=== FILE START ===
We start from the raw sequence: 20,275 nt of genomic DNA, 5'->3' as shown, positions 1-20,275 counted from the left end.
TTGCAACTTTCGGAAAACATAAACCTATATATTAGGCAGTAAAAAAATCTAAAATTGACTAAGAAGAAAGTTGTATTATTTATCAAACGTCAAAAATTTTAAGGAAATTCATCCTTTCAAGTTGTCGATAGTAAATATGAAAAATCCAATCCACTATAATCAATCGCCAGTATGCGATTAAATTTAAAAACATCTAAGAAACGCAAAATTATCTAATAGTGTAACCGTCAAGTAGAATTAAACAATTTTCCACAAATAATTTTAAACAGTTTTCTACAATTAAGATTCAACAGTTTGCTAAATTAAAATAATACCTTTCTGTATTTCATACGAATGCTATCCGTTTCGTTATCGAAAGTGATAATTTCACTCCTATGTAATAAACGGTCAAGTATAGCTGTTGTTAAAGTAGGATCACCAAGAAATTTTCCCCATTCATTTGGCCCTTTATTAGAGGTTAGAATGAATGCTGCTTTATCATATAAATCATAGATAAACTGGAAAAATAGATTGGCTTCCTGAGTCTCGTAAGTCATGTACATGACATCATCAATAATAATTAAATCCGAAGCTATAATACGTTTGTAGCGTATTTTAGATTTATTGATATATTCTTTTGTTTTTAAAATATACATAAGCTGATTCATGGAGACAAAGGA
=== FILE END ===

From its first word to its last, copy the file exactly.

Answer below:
We start from the raw sequence: 20,275 nt of genomic DNA, 5'->3' as shown, positions 1-20,275 counted from the left end.
TTGCAACTTTCGGAAAACATAAACCTATATATTAGGCAGTAAAAAAATCTAAAATTGACTAAGAAGAAAGTTGTATTATTTATCAAACGTCAAAAATTTTAAGGAAATTCATCCTTTCAAGTTGTCGATAGTAAATATGAAAAATCCAATCCACTATAATCAATCGCCAGTATGCGATTAAATTTAAAAACATCTAAGAAACGCAAAATTATCTAATAGTGTAACCGTCAAGTAGAATTAAACAATTTTCCACAAATAATTTTAAACAGTTTTCTACAATTAAGATTCAACAGTTTGCTAAATTAAAATAATACCTTTCTGTATTTCATACGAATGCTATCCGTTTCGTTATCGAAAGTGATAATTTCACTCCTATGTAATAAACGGTCAAGTATAGCTGTTGTTAAAGTAGGATCACCAAGAAATTTTCCCCATTCATTTGGCCCTTTATTAGAGGTTAGAATGAATGCTGCTTTATCATATAAATCATAGATAAACTGGAAAAATAGATTGGCTTCCTGAGTCTCGTAAGTCATGTACATGACATCATCAATAATAATTAAATCCGAAGCTATAATACGTTTGTAGCGTATTTTAGATTTATTGATATATTCTTTTGTTTTTAAAATATACATAAGCTGATTCATGGAGACAAAGGA